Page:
Disability Policy News In Brief

April 11, 2016

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April 11, 2016   |   Vol. XV, Issue 67
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2016 Disability Policy Seminar

The 2016 Disability Policy Seminar is taking place from April 11-13 in Washington D.C. UCEDD members and LEND trainees from across the country are attending alongside self-advocates, family members of individuals with disabilities and public policy staff to learn about how to engage in policy advocacy more effectively and connect with lawmakers. AUCD is co-hosting the Seminar in partnership with The Arc, the American Association on Intellectual and Developmental Disabilities (AAIDD), the National Association of Councils on Developmental Disabilities (NACDD), Self Advocates Becoming Empowered (SABE), and United Cerebral Palsy (UCP).                                                                                  


NIH Funding

The Senate Labor-HHS Appropriations Subcommittee held a hearing on the future of the NIH on April 7. NIH Director Dr. Francis Collins gave testimony at the hearing and was accompanied by the directors of the National Center for Advancing Translational Services (NCATS), the National Institute on Aging (NIA), the National Institute on Neurological Diseases and Stroke (NINDS), the National Cancer Institute (NCI) and the National Institute on Drug Abuse (NIDA). Dr. Collins expressed concerns over current disagreements between Democrats and Republicans with regard to whether mandatory or discretionary spending should be used to fund the NIH.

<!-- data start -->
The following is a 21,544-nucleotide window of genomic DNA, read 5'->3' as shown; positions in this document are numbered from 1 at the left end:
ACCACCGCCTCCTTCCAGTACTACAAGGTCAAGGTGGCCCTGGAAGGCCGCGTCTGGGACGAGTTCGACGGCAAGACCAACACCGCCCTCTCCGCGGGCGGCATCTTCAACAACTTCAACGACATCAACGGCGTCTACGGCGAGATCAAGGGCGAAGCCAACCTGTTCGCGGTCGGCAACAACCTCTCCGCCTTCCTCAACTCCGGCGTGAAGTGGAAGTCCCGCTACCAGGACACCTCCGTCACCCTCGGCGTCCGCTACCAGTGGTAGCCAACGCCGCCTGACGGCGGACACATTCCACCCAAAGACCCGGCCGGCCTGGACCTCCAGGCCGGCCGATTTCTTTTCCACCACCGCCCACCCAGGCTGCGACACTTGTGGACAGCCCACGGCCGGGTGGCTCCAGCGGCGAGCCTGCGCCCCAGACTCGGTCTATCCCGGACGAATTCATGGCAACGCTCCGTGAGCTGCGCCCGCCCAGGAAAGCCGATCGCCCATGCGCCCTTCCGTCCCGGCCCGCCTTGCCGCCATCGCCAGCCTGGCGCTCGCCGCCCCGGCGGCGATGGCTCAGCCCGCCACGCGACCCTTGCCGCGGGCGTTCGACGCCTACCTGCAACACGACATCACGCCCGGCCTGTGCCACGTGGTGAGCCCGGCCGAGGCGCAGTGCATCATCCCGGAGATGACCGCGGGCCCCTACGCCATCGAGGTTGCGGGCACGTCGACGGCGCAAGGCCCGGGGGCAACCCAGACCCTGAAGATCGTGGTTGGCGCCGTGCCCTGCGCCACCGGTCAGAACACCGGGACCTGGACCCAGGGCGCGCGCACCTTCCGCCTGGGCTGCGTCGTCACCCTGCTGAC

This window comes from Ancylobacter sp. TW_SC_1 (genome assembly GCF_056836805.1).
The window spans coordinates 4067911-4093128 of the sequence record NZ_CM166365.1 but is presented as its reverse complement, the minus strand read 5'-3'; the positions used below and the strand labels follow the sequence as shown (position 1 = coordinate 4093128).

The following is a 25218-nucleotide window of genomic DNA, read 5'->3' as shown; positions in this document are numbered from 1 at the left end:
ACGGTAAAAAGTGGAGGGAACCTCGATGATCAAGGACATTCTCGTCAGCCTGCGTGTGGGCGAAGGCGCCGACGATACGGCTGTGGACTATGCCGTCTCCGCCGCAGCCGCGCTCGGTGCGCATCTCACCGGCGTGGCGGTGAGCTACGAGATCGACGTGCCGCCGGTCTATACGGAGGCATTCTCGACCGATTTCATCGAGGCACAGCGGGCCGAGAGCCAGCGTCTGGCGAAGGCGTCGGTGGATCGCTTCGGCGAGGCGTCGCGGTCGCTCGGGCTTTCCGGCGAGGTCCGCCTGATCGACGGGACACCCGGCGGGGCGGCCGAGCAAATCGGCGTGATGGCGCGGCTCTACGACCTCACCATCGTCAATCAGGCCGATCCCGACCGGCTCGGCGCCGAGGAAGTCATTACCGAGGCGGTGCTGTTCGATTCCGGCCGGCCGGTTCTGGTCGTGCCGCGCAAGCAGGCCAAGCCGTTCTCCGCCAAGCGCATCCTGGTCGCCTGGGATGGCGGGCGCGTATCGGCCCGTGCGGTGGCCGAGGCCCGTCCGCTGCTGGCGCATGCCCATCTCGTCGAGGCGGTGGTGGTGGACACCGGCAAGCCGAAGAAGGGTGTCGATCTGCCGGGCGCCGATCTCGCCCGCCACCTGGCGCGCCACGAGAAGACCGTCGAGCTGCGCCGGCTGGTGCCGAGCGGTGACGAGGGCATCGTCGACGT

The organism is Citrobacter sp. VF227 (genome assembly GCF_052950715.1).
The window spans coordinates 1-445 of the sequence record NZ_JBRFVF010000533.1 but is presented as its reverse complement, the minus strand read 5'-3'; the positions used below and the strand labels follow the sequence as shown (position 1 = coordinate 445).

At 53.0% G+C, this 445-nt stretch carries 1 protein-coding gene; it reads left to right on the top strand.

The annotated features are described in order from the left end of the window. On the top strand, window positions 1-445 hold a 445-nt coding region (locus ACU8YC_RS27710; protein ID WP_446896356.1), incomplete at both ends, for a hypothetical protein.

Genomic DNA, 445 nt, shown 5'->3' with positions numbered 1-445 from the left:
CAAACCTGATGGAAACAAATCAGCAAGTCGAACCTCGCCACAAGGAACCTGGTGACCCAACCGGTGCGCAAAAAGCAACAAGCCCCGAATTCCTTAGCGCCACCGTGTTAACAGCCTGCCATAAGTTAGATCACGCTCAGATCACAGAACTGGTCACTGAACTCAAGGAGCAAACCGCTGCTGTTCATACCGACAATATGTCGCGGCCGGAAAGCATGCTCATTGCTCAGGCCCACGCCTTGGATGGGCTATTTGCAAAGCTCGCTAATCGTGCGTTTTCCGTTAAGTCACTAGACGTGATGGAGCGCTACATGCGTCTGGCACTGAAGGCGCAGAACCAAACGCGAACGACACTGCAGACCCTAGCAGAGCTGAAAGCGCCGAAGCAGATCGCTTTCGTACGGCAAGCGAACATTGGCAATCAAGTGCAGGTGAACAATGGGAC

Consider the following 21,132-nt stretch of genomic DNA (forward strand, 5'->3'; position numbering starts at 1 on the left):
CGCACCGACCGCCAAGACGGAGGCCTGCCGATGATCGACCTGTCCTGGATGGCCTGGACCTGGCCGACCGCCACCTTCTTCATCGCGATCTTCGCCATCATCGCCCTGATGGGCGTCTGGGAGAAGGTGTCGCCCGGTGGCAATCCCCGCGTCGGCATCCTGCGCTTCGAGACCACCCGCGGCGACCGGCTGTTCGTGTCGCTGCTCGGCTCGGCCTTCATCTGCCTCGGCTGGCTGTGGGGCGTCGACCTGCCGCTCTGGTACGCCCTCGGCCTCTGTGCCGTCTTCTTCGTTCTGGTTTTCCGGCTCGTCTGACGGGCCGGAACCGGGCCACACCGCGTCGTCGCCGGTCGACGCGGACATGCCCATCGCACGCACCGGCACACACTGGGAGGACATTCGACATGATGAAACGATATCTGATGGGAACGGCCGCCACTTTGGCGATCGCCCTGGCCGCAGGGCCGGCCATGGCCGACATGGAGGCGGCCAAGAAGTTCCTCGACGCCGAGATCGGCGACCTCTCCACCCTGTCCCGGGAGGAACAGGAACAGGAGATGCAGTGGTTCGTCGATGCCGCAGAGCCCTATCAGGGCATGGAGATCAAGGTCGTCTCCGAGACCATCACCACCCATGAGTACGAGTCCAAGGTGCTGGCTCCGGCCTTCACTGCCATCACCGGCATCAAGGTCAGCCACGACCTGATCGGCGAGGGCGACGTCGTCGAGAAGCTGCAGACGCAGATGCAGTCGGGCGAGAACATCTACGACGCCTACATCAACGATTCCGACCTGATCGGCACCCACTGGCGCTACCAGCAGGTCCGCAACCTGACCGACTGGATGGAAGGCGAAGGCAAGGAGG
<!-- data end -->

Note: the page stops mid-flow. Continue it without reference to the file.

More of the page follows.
Dr. Collins also stated that cuts to NIH funding for FY 2017 could undermine major medical achievements that he is confident will be reached in the next decade. These include the creation of an artificial pancreas, universal replacement of animals with stem cells in drug safety testing, development of stem cell therapies to counter cardiac failure, creation of vaccines for all forms of influenza and the Zika virus, and a mechanism that can be used to identify individuals at risk of developing Alzheimer's disease years before the condition begins to manifest itself.

Zika Virus

On April 6, Obama administration officials announced that they would reallocate $510 million from a fund meant to protect against Ebola to efforts to counter the Zika virus. The State Department, the Department of Health and Human Services, and the Office of Management and Budget will also transfer $79 million from other accounts, including those used to fund the national strategic stockpile of vaccines. The repurposing of these funds to support the federal response to the Zika crisis comes three months after President Obama issued a request for $1.8 in emergency appropriations that is currently unfulfilled.

Health Care

21st Century Cures Act

The Senate Health, Education, Labor and Pensions (HELP) Committee approved five bills to promote medical innovation and research in an executive session held on April 6. The move completes the committee's action on its own version of the 21st Century Cures Act (HR 6), which was passed by the House last year. The act in question amends the Public Health Service Act to reauthorize the National Institutes of Health through FY 2018. It also establishes the Cures Innovation Fund and authorizes the development and implementation of a strategic plan for biomedical research.